Florida legislators are considering whether to fund a $348,724 project that would restore to its pristine condition the roofs of two of Archbold Biological Station’s five National Historic Register buildings.
The Roebling family constructed the buildings in 1930.
The Archbold project has been ranked No. 2 out of 49 historic restoration projects under the Department of State Division of Historical Resources Special Category Grants Program, states a news release from the Venus-based environmental research facility. A panel of state historians did the ranking.
A News Service of Florida story dated April 21 has listed the project as one of many individual funding items negotiators for the House and Senate have agreed to support in this legislative session, but until the governor signs off on the bill, no appropriations are final.
Should the money be granted, the roofs will be restored on two buildings that are part of the Walk Through Time Trail, a historic look at the buildings and the founding of Archbold.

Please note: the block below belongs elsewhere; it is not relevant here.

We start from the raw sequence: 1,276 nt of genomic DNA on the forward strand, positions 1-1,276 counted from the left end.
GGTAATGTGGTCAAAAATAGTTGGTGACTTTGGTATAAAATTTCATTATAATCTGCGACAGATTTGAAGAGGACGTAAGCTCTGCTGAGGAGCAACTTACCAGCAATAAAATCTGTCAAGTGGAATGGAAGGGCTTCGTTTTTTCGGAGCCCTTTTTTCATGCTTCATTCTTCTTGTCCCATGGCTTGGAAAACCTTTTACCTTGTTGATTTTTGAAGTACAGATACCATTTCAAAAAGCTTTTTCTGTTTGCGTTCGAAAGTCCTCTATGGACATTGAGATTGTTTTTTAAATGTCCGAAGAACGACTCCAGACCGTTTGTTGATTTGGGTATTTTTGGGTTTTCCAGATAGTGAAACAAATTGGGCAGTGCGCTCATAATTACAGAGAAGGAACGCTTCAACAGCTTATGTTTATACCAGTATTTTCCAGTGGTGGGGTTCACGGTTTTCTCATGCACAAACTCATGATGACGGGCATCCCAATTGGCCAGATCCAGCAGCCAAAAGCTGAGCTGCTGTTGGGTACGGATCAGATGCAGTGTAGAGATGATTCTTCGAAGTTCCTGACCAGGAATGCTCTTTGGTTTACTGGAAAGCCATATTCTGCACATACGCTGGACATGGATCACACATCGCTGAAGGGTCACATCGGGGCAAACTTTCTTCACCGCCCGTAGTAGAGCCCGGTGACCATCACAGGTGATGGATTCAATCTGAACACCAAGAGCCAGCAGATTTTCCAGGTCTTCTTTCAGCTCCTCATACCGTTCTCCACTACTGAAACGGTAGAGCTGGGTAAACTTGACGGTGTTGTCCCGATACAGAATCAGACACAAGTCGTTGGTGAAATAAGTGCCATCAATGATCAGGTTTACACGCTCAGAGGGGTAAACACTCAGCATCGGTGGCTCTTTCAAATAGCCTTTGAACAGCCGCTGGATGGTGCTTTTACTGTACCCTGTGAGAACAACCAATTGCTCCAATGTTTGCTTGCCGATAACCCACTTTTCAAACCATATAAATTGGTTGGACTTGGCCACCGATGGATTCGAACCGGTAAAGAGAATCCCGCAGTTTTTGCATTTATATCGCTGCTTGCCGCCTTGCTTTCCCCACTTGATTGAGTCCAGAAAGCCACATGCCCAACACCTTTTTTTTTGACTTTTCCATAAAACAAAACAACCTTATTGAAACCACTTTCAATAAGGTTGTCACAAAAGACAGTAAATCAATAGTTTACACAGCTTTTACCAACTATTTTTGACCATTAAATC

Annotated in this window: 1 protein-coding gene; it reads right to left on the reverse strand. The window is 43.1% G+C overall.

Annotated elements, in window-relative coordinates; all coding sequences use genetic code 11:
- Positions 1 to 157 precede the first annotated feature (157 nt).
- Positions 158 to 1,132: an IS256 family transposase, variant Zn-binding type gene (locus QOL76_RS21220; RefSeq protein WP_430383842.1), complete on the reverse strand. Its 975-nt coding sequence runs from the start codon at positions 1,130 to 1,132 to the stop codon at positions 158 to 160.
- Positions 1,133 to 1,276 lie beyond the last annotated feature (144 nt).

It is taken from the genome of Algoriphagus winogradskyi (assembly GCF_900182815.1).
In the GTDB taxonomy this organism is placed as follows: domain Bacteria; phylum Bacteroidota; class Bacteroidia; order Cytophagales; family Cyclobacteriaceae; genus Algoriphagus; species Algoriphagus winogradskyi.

“Once the restoration is final, visitors to the station and Archbold’s Learning Center will have an enhanced experience of what the station was like in its early years,” states Debbie Upp, executive assistant to Hilary Swain, who is the Archbold executive director.
Arcbold tracked more than 8,000 visitor days in 2012, the news release adds, and it is anticipated “that the number of visitors will continue to increase each year, bringing more attention to Highlands County and tourism dollars into the community.”
They recently completed the Frances Archbold Hufty Learning Center and Adrian Lodge, a $4 million project to provide educational opportunities and public access to the research facility. This was funded almost entirely by Archbold, and by donations from private foundations and individuals.
As part of the grant application, Archbold is required to provide a match of $40,478. Should the research facility be awarded the money, construction will start around July 2014.